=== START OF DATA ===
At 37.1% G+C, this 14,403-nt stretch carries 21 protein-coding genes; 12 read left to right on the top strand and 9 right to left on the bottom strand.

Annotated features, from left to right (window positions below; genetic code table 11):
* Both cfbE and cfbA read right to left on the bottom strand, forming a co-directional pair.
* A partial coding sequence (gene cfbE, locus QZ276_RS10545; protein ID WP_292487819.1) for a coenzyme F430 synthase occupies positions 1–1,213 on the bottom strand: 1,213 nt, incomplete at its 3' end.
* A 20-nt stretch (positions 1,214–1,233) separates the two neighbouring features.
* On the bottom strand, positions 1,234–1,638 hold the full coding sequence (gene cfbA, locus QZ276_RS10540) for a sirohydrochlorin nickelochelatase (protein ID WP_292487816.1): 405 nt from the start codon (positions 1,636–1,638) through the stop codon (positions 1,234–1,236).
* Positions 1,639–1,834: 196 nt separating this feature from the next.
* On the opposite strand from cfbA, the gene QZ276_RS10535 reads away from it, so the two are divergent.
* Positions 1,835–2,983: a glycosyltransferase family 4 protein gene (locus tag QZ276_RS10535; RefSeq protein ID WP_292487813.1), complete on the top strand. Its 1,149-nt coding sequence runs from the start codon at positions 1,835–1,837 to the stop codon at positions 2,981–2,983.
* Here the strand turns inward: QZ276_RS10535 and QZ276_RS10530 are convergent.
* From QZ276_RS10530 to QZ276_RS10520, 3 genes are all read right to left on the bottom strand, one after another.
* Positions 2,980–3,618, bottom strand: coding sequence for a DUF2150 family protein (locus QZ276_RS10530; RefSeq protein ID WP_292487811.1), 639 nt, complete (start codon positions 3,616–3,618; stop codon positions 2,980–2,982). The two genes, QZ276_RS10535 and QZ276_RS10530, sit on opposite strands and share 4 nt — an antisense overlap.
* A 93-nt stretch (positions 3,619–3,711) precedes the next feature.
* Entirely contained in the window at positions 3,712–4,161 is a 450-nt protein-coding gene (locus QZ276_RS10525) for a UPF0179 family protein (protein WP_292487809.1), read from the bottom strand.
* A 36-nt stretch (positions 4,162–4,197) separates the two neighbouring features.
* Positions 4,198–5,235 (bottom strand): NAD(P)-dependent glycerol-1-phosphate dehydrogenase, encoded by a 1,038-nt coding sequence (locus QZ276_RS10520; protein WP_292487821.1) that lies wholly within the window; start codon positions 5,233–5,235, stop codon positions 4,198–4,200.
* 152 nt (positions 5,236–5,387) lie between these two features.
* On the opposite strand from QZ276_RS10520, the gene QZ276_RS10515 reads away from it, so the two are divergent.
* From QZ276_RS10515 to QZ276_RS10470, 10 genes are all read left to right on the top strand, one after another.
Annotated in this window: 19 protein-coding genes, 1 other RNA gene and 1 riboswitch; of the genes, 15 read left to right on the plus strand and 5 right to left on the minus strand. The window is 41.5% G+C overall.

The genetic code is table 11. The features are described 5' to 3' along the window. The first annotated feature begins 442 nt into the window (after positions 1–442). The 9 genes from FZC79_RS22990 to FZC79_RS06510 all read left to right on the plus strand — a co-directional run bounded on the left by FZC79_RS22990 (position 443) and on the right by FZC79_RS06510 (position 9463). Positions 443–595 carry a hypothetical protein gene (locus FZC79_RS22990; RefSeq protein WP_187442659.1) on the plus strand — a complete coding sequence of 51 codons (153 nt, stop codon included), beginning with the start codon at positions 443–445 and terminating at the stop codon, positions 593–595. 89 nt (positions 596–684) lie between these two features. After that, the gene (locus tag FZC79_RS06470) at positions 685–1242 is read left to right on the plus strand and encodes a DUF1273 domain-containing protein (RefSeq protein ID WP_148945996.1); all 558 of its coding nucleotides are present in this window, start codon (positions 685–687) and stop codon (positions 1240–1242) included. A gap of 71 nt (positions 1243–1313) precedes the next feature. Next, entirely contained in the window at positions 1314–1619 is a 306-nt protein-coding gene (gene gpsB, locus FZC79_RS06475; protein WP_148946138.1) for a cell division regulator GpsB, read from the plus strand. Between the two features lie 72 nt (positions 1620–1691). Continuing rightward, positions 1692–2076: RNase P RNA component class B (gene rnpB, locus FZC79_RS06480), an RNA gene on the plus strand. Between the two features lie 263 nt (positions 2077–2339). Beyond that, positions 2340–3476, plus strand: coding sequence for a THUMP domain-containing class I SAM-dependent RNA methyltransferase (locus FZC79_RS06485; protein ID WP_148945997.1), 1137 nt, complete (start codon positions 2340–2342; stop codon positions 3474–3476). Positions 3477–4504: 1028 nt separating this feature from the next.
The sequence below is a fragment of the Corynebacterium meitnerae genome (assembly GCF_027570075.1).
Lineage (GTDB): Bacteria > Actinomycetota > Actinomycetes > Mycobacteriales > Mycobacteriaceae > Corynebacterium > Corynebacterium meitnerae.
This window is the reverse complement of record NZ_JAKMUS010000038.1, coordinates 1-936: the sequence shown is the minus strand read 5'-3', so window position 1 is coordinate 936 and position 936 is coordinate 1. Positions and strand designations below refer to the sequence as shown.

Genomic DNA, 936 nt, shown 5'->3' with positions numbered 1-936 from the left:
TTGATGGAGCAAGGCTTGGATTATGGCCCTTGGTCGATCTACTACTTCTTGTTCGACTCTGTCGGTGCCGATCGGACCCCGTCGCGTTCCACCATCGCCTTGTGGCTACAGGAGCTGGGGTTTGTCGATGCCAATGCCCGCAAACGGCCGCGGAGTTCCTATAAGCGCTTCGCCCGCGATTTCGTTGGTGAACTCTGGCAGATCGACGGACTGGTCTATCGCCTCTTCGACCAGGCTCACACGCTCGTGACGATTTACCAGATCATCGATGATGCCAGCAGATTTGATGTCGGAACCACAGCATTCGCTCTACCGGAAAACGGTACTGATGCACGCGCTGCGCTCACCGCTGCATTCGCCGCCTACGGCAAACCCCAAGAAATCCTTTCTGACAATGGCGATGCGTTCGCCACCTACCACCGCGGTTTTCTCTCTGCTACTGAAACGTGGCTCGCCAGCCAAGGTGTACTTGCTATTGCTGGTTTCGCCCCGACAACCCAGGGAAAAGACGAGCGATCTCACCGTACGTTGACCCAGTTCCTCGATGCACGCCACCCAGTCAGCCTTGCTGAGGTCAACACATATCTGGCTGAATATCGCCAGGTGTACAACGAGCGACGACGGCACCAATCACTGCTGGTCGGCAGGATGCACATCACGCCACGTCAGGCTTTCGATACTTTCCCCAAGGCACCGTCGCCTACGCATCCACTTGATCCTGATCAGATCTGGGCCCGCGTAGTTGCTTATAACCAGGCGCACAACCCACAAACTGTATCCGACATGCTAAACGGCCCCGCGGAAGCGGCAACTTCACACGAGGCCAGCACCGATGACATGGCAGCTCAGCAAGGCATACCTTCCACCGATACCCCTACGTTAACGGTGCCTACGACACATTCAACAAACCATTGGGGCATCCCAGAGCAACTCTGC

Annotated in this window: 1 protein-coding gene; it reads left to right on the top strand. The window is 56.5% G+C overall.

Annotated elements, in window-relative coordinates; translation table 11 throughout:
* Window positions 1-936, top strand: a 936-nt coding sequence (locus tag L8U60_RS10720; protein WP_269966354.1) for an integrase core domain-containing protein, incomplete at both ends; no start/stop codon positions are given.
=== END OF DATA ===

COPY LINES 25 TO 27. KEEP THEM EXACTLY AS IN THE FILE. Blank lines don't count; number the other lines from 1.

Genomic DNA, 936 nt, shown 5'->3' with positions numbered 1-936 from the left:
TTGATGGAGCAAGGCTTGGATTATGGCCCTTGGTCGATCTACTACTTCTTGTTCGACTCTGTCGGTGCCGATCGGACCCCGTCGCGTTCCACCATCGCCTTGTGGCTACAGGAGCTGGGGTTTGTCGATGCCAATGCCCGCAAACGGCCGCGGAGTTCCTATAAGCGCTTCGCCCGCGATTTCGTTGGTGAACTCTGGCAGATCGACGGACTGGTCTATCGCCTCTTCGACCAGGCTCACACGCTCGTGACGATTTACCAGATCATCGATGATGCCAGCAGATTTGATGTCGGAACCACAGCATTCGCTCTACCGGAAAACGGTACTGATGCACGCGCTGCGCTCACCGCTGCATTCGCCGCCTACGGCAAACCCCAAGAAATCCTTTCTGACAATGGCGATGCGTTCGCCACCTACCACCGCGGTTTTCTCTCTGCTACTGAAACGTGGCTCGCCAGCCAAGGTGTACTTGCTATTGCTGGTTTCGCCCCGACAACCCAGGGAAAAGACGAGCGATCTCACCGTACGTTGACCCAGTTCCTCGATGCACGCCACCCAGTCAGCCTTGCTGAGGTCAACACATATCTGGCTGAATATCGCCAGGTGTACAACGAGCGACGACGGCACCAATCACTGCTGGTCGGCAGGATGCACATCACGCCACGTCAGGCTTTCGATACTTTCCCCAAGGCACCGTCGCCTACGCATCCACTTGATCCTGATCAGATCTGGGCCCGCGTAGTTGCTTATAACCAGGCGCACAACCCACAAACTGTATCCGACATGCTAAACGGCCCCGCGGAAGCGGCAACTTCACACGAGGCCAGCACCGATGACATGGCAGCTCAGCAAGGCATACCTTCCACCGATACCCCTACGTTAACGGTGCCTACGACACATTCAACAAACCATTGGGGCATCCCAGAGCAACTCTGC

Annotated in this window: 1 protein-coding gene; it reads left to right on the top strand. The window is 56.5% G+C overall.